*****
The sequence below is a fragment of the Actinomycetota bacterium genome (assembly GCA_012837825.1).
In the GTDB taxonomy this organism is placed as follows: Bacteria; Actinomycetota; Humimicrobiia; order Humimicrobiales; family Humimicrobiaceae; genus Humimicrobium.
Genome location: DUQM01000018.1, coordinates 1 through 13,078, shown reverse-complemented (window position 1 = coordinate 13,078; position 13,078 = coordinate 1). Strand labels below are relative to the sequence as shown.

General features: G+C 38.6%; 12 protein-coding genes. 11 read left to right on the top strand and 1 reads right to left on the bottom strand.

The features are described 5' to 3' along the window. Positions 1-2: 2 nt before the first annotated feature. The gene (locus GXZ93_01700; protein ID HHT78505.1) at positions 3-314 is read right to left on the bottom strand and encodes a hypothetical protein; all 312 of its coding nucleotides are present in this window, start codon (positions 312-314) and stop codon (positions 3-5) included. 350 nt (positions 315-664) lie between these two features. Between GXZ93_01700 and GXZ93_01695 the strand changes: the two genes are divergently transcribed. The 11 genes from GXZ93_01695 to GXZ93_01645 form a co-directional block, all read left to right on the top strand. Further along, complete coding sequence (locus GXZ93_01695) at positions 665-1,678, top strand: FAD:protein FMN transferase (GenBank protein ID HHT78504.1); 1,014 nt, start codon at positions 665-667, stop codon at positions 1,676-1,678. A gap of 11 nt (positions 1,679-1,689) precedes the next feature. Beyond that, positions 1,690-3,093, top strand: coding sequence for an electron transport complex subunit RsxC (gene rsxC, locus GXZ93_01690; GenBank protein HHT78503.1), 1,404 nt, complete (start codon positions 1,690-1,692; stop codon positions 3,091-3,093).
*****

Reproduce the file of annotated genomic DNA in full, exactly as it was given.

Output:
The sequence below is a fragment of the Actinomycetota bacterium genome (assembly GCA_012837825.1).
In the GTDB taxonomy this organism is placed as follows: Bacteria; Actinomycetota; Humimicrobiia; order Humimicrobiales; family Humimicrobiaceae; genus Humimicrobium.
Genome location: DUQM01000018.1, coordinates 1 through 13,078, shown reverse-complemented (window position 1 = coordinate 13,078; position 13,078 = coordinate 1). Strand labels below are relative to the sequence as shown.

General features: G+C 38.6%; 12 protein-coding genes. 11 read left to right on the top strand and 1 reads right to left on the bottom strand.

The features are described 5' to 3' along the window. Positions 1-2: 2 nt before the first annotated feature. The gene (locus GXZ93_01700; protein ID HHT78505.1) at positions 3-314 is read right to left on the bottom strand and encodes a hypothetical protein; all 312 of its coding nucleotides are present in this window, start codon (positions 312-314) and stop codon (positions 3-5) included. 350 nt (positions 315-664) lie between these two features. Between GXZ93_01700 and GXZ93_01695 the strand changes: the two genes are divergently transcribed. The 11 genes from GXZ93_01695 to GXZ93_01645 form a co-directional block, all read left to right on the top strand. Further along, complete coding sequence (locus GXZ93_01695) at positions 665-1,678, top strand: FAD:protein FMN transferase (GenBank protein ID HHT78504.1); 1,014 nt, start codon at positions 665-667, stop codon at positions 1,676-1,678. A gap of 11 nt (positions 1,679-1,689) precedes the next feature. Beyond that, positions 1,690-3,093, top strand: coding sequence for an electron transport complex subunit RsxC (gene rsxC, locus GXZ93_01690; GenBank protein HHT78503.1), 1,404 nt, complete (start codon positions 1,690-1,692; stop codon positions 3,091-3,093).